Well (he said, rubbing his hands together like a carnival barker)-- funny you should ask about that piece... The story goes like this: Once it became apparent that an act would have to substituted in the third show, we all had a phone conversation in which it was mentioned that it would be nice if we had a stand-up comedy piece in the show, because for whatever reason, there just wasn't much of that in any of the three shows. And as we were talking about that, I mentioned that maybe a Willl Jordan piece would be nice, because those performances really haven't really been seen in years, and a lot of them were pretty funny. And of course, a lot of other suggestions were made, too.
In any event, after a few days, they sent along the clip that had been selected, and I got a marvelous surprise-- out of all of Will Jordan's 50s appearances, they chose one from June of 1955, which was orginally part of a "Toast of the Town" (the show's title changed to the "Ed Sullivan Show" later that year) episode that was a salute to vaudeville. Now of course, I hardly have to point out that most of these old Sullivan shows haven't been aired since their original broadcast dates... even the TV syndication packages mostly skip over the years that are only available as kinescopes. But as it happened, I knew this bit that Will Jordan was doing. I knew it very well. But it wasn't because I'd seen it rerun anywhere... in fact, to my knowledge, it never has been. No, I knew it because I'd heard it before... quite a few times actually.
Let me back up for just a moment, and mention that about 2 years ago, I stumbled across something quite unexpectedly, as I was searching for something else online-- a dealer who knew of my bizarre interest in old recordings had picked up a box of old reel-to-reel tapes that were given away at an estate sale, and asked me if I was interested, because they had (to him) a bunch of weird titles on them. Well, I had him read a couple of the weird titles to me, and very carefully tried not to let my jaw drop to the floor as I calmly bought the box containing 40+ reels of tape from him. I'm pretty sure he felt he'd just made an easy $40.00. And (for reasons I'll mention in a moment) I'm very glad that he was satisfied with that.
I know it seems impossible to imagine now, but there was a time, when many of us were kids, that there was no such thing as a VCR. If you wanted to record your favorite show, you'd have to do what so many of us did at one time or another-- chase everyone out of the room, and sit very quietly, with a tape recorder and a small microphone in your hands, pointed at the TV set. And if you were lucky, when you were done, you'd get a reasonably listenable recording, with only a **little** room echo and the neighbor's barking dogs combined with the show.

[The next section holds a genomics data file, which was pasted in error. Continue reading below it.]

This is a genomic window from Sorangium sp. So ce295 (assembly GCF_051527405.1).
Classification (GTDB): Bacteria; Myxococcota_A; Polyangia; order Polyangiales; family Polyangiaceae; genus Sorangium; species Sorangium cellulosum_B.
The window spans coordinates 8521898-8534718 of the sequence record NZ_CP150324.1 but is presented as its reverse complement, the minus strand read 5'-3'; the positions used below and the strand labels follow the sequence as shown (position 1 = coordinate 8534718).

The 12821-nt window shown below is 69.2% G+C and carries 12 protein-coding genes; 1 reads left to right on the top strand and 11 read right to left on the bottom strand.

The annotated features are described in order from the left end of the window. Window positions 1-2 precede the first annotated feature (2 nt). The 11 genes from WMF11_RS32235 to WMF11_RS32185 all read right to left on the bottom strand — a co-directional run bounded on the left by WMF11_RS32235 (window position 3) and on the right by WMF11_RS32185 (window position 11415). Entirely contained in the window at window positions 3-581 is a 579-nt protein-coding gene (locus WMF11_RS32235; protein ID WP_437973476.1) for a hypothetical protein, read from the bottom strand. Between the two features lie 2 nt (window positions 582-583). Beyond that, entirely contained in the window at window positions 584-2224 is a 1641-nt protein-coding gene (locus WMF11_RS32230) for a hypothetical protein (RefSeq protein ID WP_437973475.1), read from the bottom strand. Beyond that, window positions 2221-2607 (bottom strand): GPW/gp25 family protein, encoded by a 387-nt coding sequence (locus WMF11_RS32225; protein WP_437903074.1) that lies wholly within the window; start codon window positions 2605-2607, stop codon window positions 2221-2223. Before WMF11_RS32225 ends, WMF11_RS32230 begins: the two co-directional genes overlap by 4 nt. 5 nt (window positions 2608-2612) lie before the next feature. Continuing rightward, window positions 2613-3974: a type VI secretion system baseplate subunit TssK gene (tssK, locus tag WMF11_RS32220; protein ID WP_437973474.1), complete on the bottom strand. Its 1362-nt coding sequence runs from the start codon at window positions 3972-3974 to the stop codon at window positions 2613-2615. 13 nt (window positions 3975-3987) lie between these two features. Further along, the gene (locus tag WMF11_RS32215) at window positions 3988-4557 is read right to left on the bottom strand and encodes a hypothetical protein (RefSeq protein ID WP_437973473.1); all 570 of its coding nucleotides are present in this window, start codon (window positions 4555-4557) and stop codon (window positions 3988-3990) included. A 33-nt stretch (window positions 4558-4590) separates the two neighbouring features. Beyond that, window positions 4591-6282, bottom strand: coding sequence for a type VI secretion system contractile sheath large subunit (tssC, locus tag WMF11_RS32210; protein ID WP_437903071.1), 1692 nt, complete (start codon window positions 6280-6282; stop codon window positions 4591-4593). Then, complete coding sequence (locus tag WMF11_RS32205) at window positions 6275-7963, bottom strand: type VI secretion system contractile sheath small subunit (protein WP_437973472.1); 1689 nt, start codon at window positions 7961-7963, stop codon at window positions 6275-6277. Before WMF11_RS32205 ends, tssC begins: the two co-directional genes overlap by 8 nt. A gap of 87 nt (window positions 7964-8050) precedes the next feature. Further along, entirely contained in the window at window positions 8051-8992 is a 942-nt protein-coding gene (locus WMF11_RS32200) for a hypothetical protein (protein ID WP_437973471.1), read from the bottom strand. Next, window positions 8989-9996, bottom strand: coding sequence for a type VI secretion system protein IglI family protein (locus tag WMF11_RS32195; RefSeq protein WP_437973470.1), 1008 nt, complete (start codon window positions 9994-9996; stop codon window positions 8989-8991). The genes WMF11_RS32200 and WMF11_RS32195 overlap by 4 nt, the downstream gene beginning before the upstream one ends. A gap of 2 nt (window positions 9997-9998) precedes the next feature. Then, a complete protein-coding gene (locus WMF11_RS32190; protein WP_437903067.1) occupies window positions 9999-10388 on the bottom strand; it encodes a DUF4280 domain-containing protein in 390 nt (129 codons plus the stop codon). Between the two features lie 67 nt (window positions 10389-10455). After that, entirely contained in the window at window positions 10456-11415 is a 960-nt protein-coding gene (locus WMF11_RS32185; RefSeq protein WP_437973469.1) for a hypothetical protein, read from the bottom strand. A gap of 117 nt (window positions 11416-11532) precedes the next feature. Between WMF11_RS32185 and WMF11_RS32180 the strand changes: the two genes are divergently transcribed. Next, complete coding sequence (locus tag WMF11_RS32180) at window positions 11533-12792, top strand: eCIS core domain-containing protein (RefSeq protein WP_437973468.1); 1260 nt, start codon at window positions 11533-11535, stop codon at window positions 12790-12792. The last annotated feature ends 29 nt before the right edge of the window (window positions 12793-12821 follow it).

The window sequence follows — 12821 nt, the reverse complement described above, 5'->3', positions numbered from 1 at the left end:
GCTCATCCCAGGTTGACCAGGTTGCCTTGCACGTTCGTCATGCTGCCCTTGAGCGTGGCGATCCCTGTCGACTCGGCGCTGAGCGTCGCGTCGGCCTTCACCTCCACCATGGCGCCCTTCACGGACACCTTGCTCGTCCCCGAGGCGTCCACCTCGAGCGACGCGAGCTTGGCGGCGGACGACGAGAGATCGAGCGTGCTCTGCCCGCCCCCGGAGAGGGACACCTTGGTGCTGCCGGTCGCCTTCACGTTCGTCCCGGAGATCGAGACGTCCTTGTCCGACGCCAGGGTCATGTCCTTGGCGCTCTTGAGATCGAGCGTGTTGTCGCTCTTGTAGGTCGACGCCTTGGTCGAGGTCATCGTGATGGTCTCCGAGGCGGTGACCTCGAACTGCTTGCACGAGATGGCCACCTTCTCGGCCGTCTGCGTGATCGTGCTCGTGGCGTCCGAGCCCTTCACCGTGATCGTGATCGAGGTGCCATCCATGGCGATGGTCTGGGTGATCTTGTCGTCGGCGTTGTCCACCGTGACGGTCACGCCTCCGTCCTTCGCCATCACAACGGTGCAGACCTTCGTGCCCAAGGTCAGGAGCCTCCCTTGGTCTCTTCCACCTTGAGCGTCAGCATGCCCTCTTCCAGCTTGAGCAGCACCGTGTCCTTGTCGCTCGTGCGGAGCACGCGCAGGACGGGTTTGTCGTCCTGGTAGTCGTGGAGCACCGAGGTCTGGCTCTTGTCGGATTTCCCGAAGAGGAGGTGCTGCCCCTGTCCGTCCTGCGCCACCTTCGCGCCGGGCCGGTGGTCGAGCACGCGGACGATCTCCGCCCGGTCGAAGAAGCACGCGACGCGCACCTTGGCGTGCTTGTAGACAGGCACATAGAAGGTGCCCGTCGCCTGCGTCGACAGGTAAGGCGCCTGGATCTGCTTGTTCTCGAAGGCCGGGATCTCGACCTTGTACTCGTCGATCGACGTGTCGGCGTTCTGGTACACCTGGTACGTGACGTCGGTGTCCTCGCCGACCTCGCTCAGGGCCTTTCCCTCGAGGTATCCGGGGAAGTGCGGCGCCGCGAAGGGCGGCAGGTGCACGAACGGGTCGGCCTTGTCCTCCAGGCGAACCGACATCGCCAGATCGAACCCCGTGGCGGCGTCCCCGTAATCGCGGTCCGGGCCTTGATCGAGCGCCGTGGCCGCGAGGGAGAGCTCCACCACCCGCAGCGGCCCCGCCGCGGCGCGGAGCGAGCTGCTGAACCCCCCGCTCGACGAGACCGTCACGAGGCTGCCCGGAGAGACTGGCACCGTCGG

But for some people, this wasn't good enough. Many experimented with closing off their recording rooms, or with proper placement of their microphones, all in an effort to minimize room noise. What they overlooked was another option. Grounded jacks. Installed inside their furniture-sized TV cabinets, and hooked in series with their TV speakers. The results, of course, could have been incredible-- once the recorder was plugged into the jack ("in-line"), room noise and echo could not affect the recordings that were being made. Depending on the tape speed and the tape stock being used, a surprisingly high-quality recording would have theoretically been possible.
And of course, the point that any of us who are interested in preserving classic television are concerned with is: Did anyone think of this? just how early could it have been feasible? And assuming someone did try it, with tape being a releatively expensive commodity back then (the equivalent of about $35-$40 per reel in today's money), what could have survived to the present day?
Well, I can answer a few of those questions now. Yes, someone **did** think of it. He was doing it as early as 1955. And he managed to save over 70 hours of his recordings, spanning from January 1, 1955 through 1958. And I know that because that's what was in the box that I bought from that dealer I mentioned earlier.
Among those recordings, which preserve a fascinating overview of music and comedy programs of his time, is the soundtrack to the very same 1955 Will Jordan routine that was selected for inclusion in show #3 of the the Elvis DVD set!
When I saw the footage begin to unspool in front of me, I couldn't believe my eyes. When I compared the sound quality of the 51-year old reel-to-reel recording to the kinescope's optical soundtrack there wasn't even a question about which source to use for the finished product. Once the finished LiveFeed footage was added, I truly felt as though I was standing over this anonymous recordist's shoulder, in his New Jersey home, watching the same thing that he was capturing with his homemade reel-to-reel set-up, so many years ago. It's a feeling I'll never forget.
I was never able to discover this gentleman's name, and may never be able to find out who he was, but to me, he is truly a pioneer in television preservation. To have done what he did at the time was astounding enough, but to have saved so much of his work over the intervening decades is almost beyond all reasonable imagination.
We owe this man, and the few other pioneers back then that were doing the same thing, an incredible debt of gratitude... because not only did they manage to give us an ever-so-brief glance into what these programs really sounded like, they preserved a fragile and ethereal part of our heritage. In some small way, I hope this release honors their efforts.
And **that's** the story. Not bad, eh?
Oh and did I mention that I found the same thing for Elvis' numbers from the 1/6/57 show, from another source? No? Well, maybe I'll tell **that** story a little later...
Last edited by General Sarnoff on Tue Oct 10, 2006 9:42 am, edited 1 time in total.